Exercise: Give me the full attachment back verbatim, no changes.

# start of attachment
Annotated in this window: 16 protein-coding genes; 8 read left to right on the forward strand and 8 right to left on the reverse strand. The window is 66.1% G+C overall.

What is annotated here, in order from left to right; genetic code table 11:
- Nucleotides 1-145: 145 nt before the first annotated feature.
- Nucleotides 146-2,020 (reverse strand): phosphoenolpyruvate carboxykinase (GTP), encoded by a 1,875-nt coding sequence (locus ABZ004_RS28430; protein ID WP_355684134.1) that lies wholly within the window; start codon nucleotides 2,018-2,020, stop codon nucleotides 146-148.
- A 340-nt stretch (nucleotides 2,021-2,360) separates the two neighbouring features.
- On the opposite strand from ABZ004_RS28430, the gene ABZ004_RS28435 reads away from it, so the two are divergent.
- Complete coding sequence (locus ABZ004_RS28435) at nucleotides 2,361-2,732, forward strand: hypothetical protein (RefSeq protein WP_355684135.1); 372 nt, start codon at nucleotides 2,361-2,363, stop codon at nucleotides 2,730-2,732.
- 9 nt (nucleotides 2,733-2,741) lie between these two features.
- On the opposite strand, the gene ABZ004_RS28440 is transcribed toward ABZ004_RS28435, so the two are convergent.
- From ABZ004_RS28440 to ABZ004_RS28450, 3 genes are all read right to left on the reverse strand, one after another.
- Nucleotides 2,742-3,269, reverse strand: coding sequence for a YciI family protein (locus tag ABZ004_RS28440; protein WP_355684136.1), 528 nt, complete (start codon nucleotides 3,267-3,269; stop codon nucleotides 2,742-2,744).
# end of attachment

Annotated in this window: 16 protein-coding genes; 8 read left to right on the forward strand and 8 right to left on the reverse strand. The window is 66.1% G+C overall.

What is annotated here, in order from left to right; genetic code table 11:
- Nucleotides 1-145: 145 nt before the first annotated feature.
- Nucleotides 146-2,020 (reverse strand): phosphoenolpyruvate carboxykinase (GTP), encoded by a 1,875-nt coding sequence (locus ABZ004_RS28430; protein ID WP_355684134.1) that lies wholly within the window; start codon nucleotides 2,018-2,020, stop codon nucleotides 146-148.
- A 340-nt stretch (nucleotides 2,021-2,360) separates the two neighbouring features.
- On the opposite strand from ABZ004_RS28430, the gene ABZ004_RS28435 reads away from it, so the two are divergent.
- Complete coding sequence (locus ABZ004_RS28435) at nucleotides 2,361-2,732, forward strand: hypothetical protein (RefSeq protein WP_355684135.1); 372 nt, start codon at nucleotides 2,361-2,363, stop codon at nucleotides 2,730-2,732.
- 9 nt (nucleotides 2,733-2,741) lie between these two features.
- On the opposite strand, the gene ABZ004_RS28440 is transcribed toward ABZ004_RS28435, so the two are convergent.
- From ABZ004_RS28440 to ABZ004_RS28450, 3 genes are all read right to left on the reverse strand, one after another.
- Nucleotides 2,742-3,269, reverse strand: coding sequence for a YciI family protein (locus tag ABZ004_RS28440; protein WP_355684136.1), 528 nt, complete (start codon nucleotides 3,267-3,269; stop codon nucleotides 2,742-2,744).